Rajasthan Chief Minister Ashok Gehlot has articulated ambitious economic objectives for the State, envisioning a Gross Domestic Product (GDP) of ₹30-lakh crore by 2030. Central to his election campaign is the emphasis on the government’s role in reshaping Rajasthan from a historically underdeveloped State into one of the ‘leading States’ over the past five years. The stark contrast between the ambitious figures and aspirations and the actual economic situation has become a point of contention and debate ahead of the elections.
Undue focus on agriculture
From 2018-19 to 2022-23, Rajasthan’s GSDP has shown a competitive growth rate to all-India’s GDP.
The incumbent government has, however, focused on developing agriculture and allied activities. The contribution of this sector was 28.95 per cent to the State’s total Gross State Value Added (GSVA) in 2022-23; increasing from 25.85 per cent in 2018-19. While the share of industry has also edged up slightly in this period, the share of services has declined to 43.74 per cent in 2022-23 from 47.88 per cent five years ago.
Lack of progress in services is a shortcoming, which impedes faster growth in the State.
Fiscally not prudent
The State has not been able to rein its fiscal deficit, which has expanded due to its large revenue expenditure. Fiscal deficit, as a per cent of GSDP, expanded to 5.86 per cent in FY21, but it is still high at 4 per cent as per the Budget for FY24.
This is despite the State projecting own tax revenue growth of 23 per cent for FY24, led by growth in State GST collections of 36 per cent. These numbers appear overstretched.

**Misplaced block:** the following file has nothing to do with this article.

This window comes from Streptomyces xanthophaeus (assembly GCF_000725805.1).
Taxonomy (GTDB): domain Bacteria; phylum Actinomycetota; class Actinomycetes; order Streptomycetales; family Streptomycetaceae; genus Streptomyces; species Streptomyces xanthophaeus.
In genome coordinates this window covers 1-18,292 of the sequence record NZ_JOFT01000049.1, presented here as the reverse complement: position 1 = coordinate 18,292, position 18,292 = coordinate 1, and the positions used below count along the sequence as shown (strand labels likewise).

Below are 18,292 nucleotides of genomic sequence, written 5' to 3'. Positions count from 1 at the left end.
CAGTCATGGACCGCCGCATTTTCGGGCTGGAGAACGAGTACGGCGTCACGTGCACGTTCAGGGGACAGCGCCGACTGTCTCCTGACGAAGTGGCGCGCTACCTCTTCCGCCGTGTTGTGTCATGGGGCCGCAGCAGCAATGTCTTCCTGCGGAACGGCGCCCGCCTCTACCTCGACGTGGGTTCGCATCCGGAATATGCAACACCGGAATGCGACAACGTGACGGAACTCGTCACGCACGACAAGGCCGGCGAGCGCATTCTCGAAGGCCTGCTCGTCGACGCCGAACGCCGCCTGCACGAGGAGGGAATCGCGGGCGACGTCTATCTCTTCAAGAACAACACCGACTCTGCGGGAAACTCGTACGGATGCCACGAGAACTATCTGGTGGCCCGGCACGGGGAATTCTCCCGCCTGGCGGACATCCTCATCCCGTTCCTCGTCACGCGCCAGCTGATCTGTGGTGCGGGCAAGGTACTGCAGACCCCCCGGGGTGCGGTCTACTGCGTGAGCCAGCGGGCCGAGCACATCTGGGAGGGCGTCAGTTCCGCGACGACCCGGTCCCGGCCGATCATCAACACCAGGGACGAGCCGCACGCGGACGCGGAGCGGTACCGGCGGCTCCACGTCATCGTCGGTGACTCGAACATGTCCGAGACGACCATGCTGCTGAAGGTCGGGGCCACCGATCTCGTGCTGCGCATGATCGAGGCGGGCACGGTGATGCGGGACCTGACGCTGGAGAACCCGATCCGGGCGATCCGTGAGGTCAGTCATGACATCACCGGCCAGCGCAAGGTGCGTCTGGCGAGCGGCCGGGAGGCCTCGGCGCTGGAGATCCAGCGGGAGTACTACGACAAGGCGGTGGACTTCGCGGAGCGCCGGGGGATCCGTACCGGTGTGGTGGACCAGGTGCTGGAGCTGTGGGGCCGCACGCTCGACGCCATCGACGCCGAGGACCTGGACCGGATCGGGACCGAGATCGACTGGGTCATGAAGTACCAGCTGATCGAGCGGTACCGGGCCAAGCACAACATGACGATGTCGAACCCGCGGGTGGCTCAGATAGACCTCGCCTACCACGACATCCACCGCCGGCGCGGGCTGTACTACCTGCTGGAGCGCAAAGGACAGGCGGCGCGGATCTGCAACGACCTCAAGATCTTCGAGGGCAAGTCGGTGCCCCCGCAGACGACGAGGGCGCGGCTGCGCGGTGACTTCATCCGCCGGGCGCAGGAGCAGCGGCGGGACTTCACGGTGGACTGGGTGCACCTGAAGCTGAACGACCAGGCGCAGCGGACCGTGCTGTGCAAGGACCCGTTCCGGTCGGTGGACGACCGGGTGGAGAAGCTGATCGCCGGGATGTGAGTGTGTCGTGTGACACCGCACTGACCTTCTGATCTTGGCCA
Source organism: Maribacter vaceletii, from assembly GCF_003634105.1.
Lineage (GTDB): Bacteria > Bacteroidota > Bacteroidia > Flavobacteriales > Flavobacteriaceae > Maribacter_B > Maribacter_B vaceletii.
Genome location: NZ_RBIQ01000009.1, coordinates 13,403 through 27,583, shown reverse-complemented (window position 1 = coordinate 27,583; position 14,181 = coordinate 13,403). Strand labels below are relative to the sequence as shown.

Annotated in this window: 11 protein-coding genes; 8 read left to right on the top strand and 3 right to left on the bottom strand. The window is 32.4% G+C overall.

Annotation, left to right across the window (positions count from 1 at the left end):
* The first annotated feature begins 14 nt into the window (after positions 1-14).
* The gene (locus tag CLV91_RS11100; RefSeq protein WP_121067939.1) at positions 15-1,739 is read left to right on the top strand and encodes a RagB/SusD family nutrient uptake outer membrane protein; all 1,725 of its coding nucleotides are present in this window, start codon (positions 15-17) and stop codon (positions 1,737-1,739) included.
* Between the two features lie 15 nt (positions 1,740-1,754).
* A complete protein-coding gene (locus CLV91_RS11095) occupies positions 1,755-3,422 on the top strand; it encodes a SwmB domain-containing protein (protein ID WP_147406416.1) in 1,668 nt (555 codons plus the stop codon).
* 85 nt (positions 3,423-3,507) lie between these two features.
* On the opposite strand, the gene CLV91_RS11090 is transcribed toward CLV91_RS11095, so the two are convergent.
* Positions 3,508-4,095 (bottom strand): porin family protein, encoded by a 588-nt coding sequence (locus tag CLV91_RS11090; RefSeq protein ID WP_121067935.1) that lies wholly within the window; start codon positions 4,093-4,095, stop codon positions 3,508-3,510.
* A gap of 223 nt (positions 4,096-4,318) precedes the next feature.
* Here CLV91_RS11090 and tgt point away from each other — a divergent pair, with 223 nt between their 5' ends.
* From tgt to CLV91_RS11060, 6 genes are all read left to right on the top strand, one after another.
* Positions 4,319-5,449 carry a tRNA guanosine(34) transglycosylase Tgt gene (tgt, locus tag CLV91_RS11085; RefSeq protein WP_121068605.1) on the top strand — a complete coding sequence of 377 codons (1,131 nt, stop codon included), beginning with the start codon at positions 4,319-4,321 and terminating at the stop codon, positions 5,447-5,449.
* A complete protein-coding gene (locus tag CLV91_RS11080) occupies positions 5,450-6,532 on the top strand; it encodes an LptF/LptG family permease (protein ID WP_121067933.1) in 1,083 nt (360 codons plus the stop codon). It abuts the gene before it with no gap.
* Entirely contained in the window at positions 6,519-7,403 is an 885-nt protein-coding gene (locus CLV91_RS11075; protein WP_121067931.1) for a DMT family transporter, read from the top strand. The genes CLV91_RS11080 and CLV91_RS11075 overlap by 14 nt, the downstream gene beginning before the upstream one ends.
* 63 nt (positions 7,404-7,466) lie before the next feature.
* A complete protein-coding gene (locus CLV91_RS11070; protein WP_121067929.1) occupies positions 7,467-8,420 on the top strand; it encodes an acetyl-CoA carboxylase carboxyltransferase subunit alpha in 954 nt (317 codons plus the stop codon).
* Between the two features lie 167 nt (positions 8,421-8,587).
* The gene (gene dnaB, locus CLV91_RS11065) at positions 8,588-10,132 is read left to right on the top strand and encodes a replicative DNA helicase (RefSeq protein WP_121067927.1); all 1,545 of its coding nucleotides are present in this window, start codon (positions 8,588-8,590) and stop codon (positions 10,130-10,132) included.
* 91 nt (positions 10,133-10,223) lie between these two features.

Inability to rein the fiscal deficit is leading to expansion in borrowing. Debt and other liabilities of the State were ₹3,11,374 crore (34 per cent of GSDP) in 2018-19 which rose to Rs 4,62,845 (38% of GSDP) in 2021-22. These high borrowings lead to high interest burden with lowers other productive spends.
In 2022, the Reserve Bank of India sounded the alarm, indicating that fiscal conditions among Indian States, including Rajasthan, are displaying concerning signals of increasing strain, particularly evident in the elevated debt burden as measured by the debt-to-GSDP ratio.
Facts and figures
Dr Rajesh Kothari, a Distinguished Professor at IIHMR University, Jaipur, and a former professor at University of Rajasthan, critiques the government’s projections, asserting that they lack depth.
According to Dr Kothari, the economic condition in Rajasthan is fundamentally frail, marked by a surge in the cost of living attributed to unchecked government spending directed towards winning forthcoming State assembly elections by giving freebies. He highlights the burden of government borrowings and the allocation of funds towards popular schemes. Moreover, Kothari points out the absence of sustainable industrial growth, attributing it to a paralysed industrial policy. In his view, the current economic environment in the State is not conducive to achieving projected GDP growth.
“The mounting deficit of the State electricity boards, the upcoming financial burden on the State exchequer because of Old Pension Scheme, derailing infra growth, especially public transport, absence of clear cut policy mechanism for job creation, self-employment, incomplete allocation etc are further dragged on the economic growth of the State,” he said.